Implementation of Image captioning: 

The below code is taken from Tensorflow’s official implementation.

Import all dependencies:
import tensorflow as tf
import matplotlib.pyplot as plt
from tqdm import tqdm
import collections
import random
import numpy as np
import os
import time
import json
from PIL import Image
Load the dataset:

The dataset contains nearly 82000 images and roughly five captions per image. The below weighs around 13GB, so try to use cloud service.  

# download caption annotation file
annot_folder = '/annotations/'
if not os.path.exists(os.path.abspath('.') + annot_folder):
  annot_zip = tf.keras.utils.get_file('captions.zip',
  cache_subdir=os.path.abspath('.'),
  origin='http://images.cocodataset.org/annotations/annotations_trainval2014.zip',
  annot_fl=os.path.dirname(annot_zip)+'/annotations/captions_train2014.json'
  os.remove(annot_zip)

# download image file
img_fold = '/train2014/'
if not os.path.exists(os.path.abspath('.') + img_fold):
  img_zip =  tf.keras.utils.get_file('captions.zip',
   cache_subdir=os.path.abspath('.'),
   origin='http://images.cocodataset.org/zips/train2014.zip',
   extract=True)
else:
  PATH = os.path.dirname(img_zip)+img_fold

To train fast, size is limited; we use 20,000 images and 30,000 captions associated with it. As we are about to limit the size, the result will be a little poor.  

with open(annot_fl,'r') as f:
  annotations = json.load(f)
img_path_to_cap = collections.defaultdict(list) 

for cal in annotations['annotations']:
  caption = f'<start> {cal['caption']} <end>'
  image_path = PATH + 'COCO_train2014_'+'%012d.jpg' %(val['image_id'])
  img_path_to_cap[image_path].append(caption)
img_pts = list(img_path_to_cap.keys())
random.shuffle(img_pts)
tra_img_pts = img_pts[:6000]
print(len(tra_img_pts))

tra_cap = []
img_name_ =[]
for image_path in tra_img_pts:
  cap_li = img_path_to_cap[image_path]
  tra_cap.extend([image_path] * len(cap_li))
print(tra_cap[0])
Image.open(image_name_[0])

There are around 6000 train images.

Load InceptionV3 and preprocess the image:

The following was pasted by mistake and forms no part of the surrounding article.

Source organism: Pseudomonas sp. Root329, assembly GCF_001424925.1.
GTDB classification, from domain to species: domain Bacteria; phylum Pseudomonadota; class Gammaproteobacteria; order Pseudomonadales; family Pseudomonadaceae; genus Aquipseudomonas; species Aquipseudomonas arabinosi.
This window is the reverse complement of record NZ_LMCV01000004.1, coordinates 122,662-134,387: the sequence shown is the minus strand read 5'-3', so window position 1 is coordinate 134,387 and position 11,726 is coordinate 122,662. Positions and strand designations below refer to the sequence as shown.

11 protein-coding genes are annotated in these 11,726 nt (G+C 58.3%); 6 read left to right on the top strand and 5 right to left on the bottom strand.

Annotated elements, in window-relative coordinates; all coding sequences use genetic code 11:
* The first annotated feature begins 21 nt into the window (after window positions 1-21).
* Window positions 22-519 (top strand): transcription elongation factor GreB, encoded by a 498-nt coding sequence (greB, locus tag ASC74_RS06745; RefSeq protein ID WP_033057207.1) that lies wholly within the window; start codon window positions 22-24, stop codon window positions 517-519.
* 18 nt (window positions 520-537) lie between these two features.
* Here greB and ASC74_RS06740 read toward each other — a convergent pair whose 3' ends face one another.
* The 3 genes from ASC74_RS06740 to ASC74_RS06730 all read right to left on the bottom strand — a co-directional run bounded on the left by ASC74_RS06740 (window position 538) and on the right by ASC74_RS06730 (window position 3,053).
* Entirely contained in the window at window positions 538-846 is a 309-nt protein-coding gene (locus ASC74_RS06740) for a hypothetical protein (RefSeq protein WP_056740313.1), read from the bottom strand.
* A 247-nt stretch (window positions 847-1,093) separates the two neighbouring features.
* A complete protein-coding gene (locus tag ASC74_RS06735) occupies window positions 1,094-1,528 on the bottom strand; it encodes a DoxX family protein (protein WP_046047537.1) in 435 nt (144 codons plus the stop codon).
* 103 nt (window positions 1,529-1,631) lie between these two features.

The shape of the output layer of the model is 8 x 8 x 2048, the last convolutional layer because we are using attention. 

img_mod = tf.keras.applications.InceptionV3(include_top=False,weights='imagenet')
new_ip = img_mod.input
hid_lyr = img_mod.layers[-1].output
image_features_extract_model = tf.keras.Model(new_ip, hid_lyr)

As we are using a pre-trained model, the images should be preprocessed and normalised to handle it.

def load_image(image_path):
  img = tf.io.read_file(image_path)
  img = tf.image.decode_jpeg(img, channels=3)
  img = tf.image.resize(img, (299,299))
  img = tf.keras.applications.inception_v3.preprocess_input(img)
  return img, image_path
Caching the extracted feature from model:
encode_trn = sorted(set(image_name_))
img_data = tf.data.Dataset.from_tensor_slices(endode_trn)
img_data = img_data.map(load_image, num_parallel_calls = tf.data.AUTOTUNE).batch(16)
for img, path in tqdm(img_data):
  batch_feature = image_features_extract_model(img)
  batch_feature = tf.reshape(batch_feature,(batch_feature.shape[0],-1,    batch_feature.shape[3]))

  for bf, p in zip(batch_feature, path):
    path_of_feature = p.numpy().decode('utf-8')
    np.save(path_of_feature, bf.numpy())
Process and tokenize the caption:

First we tokenize the captions which will give us the vocabulary of all the unique words. Thereafter we limit the length of the sequence to 5000 words. 

def max_lenght(tensor):
  return max(len(t) for t in tensor)

top_k = 5000
tok = tf.keras.preprocessing.text.Tokenizer(num_words=top_k,oov_token="<unk>",
                                                  filters='!"#$%&()*+.,-/:;[email protected][\]^_`{|}~')

tok.fit_on_texts(tra_cap)
tok.word_index['<pad>'] = 0
tok.index_word[0] = '<pad>'
train_seqs = tok.texts_to_sequences(tra_cap)
cap_vector = tf.keras.preprocessing.sequence.pad_sequences(train_seqs, padding='post')
max_lenght = max_lenght(train_seqs)

Train test split:

img_to_vec = collections.defaultdict(list)
for img, cap in zip(img_name_, cap_vector):